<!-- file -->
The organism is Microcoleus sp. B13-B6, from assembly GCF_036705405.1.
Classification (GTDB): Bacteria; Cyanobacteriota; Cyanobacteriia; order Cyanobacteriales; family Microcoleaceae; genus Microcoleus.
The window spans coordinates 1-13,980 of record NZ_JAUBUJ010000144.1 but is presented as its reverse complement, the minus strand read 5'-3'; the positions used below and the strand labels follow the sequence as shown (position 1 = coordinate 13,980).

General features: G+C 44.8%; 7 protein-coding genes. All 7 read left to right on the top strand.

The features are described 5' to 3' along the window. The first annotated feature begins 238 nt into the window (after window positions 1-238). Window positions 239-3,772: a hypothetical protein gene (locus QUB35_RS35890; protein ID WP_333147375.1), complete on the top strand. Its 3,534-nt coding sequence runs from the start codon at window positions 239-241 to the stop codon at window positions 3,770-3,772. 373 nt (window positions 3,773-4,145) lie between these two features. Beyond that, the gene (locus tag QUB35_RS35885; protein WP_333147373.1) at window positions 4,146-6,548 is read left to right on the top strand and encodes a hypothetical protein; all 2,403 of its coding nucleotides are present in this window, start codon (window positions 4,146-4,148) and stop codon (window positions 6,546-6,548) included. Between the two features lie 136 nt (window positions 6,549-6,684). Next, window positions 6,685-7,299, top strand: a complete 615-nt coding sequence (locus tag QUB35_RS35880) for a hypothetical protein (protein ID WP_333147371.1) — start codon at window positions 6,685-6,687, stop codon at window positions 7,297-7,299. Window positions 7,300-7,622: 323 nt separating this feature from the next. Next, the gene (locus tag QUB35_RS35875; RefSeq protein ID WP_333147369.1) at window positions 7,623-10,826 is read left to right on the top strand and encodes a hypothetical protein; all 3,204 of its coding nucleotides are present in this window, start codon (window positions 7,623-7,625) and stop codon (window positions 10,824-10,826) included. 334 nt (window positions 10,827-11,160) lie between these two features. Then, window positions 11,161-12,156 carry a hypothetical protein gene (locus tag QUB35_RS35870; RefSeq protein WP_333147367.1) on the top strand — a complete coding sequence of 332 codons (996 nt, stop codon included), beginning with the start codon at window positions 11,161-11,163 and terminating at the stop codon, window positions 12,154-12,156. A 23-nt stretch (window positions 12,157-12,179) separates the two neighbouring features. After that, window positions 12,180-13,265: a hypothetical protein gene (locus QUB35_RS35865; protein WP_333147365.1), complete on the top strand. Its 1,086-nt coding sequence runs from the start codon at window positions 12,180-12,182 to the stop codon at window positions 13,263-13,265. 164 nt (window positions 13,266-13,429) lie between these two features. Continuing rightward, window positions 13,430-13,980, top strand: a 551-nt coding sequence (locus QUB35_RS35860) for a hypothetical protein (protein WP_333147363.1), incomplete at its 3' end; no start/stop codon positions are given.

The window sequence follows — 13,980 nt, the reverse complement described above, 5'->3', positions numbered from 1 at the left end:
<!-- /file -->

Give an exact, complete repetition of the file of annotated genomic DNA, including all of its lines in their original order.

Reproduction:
The organism is Microcoleus sp. B13-B6, from assembly GCF_036705405.1.
Classification (GTDB): Bacteria; Cyanobacteriota; Cyanobacteriia; order Cyanobacteriales; family Microcoleaceae; genus Microcoleus.
The window spans coordinates 1-13,980 of record NZ_JAUBUJ010000144.1 but is presented as its reverse complement, the minus strand read 5'-3'; the positions used below and the strand labels follow the sequence as shown (position 1 = coordinate 13,980).

General features: G+C 44.8%; 7 protein-coding genes. All 7 read left to right on the top strand.

The features are described 5' to 3' along the window. The first annotated feature begins 238 nt into the window (after window positions 1-238). Window positions 239-3,772: a hypothetical protein gene (locus QUB35_RS35890; protein ID WP_333147375.1), complete on the top strand. Its 3,534-nt coding sequence runs from the start codon at window positions 239-241 to the stop codon at window positions 3,770-3,772. 373 nt (window positions 3,773-4,145) lie between these two features. Beyond that, the gene (locus tag QUB35_RS35885; protein WP_333147373.1) at window positions 4,146-6,548 is read left to right on the top strand and encodes a hypothetical protein; all 2,403 of its coding nucleotides are present in this window, start codon (window positions 4,146-4,148) and stop codon (window positions 6,546-6,548) included. Between the two features lie 136 nt (window positions 6,549-6,684). Next, window positions 6,685-7,299, top strand: a complete 615-nt coding sequence (locus tag QUB35_RS35880) for a hypothetical protein (protein ID WP_333147371.1) — start codon at window positions 6,685-6,687, stop codon at window positions 7,297-7,299. Window positions 7,300-7,622: 323 nt separating this feature from the next. Next, the gene (locus tag QUB35_RS35875; RefSeq protein ID WP_333147369.1) at window positions 7,623-10,826 is read left to right on the top strand and encodes a hypothetical protein; all 3,204 of its coding nucleotides are present in this window, start codon (window positions 7,623-7,625) and stop codon (window positions 10,824-10,826) included. 334 nt (window positions 10,827-11,160) lie between these two features. Then, window positions 11,161-12,156 carry a hypothetical protein gene (locus tag QUB35_RS35870; RefSeq protein WP_333147367.1) on the top strand — a complete coding sequence of 332 codons (996 nt, stop codon included), beginning with the start codon at window positions 11,161-11,163 and terminating at the stop codon, window positions 12,154-12,156. A 23-nt stretch (window positions 12,157-12,179) separates the two neighbouring features. After that, window positions 12,180-13,265: a hypothetical protein gene (locus QUB35_RS35865; protein WP_333147365.1), complete on the top strand. Its 1,086-nt coding sequence runs from the start codon at window positions 12,180-12,182 to the stop codon at window positions 13,263-13,265. 164 nt (window positions 13,266-13,429) lie between these two features. Continuing rightward, window positions 13,430-13,980, top strand: a 551-nt coding sequence (locus QUB35_RS35860) for a hypothetical protein (protein WP_333147363.1), incomplete at its 3' end; no start/stop codon positions are given.

The window sequence follows — 13,980 nt, the reverse complement described above, 5'->3', positions numbered from 1 at the left end: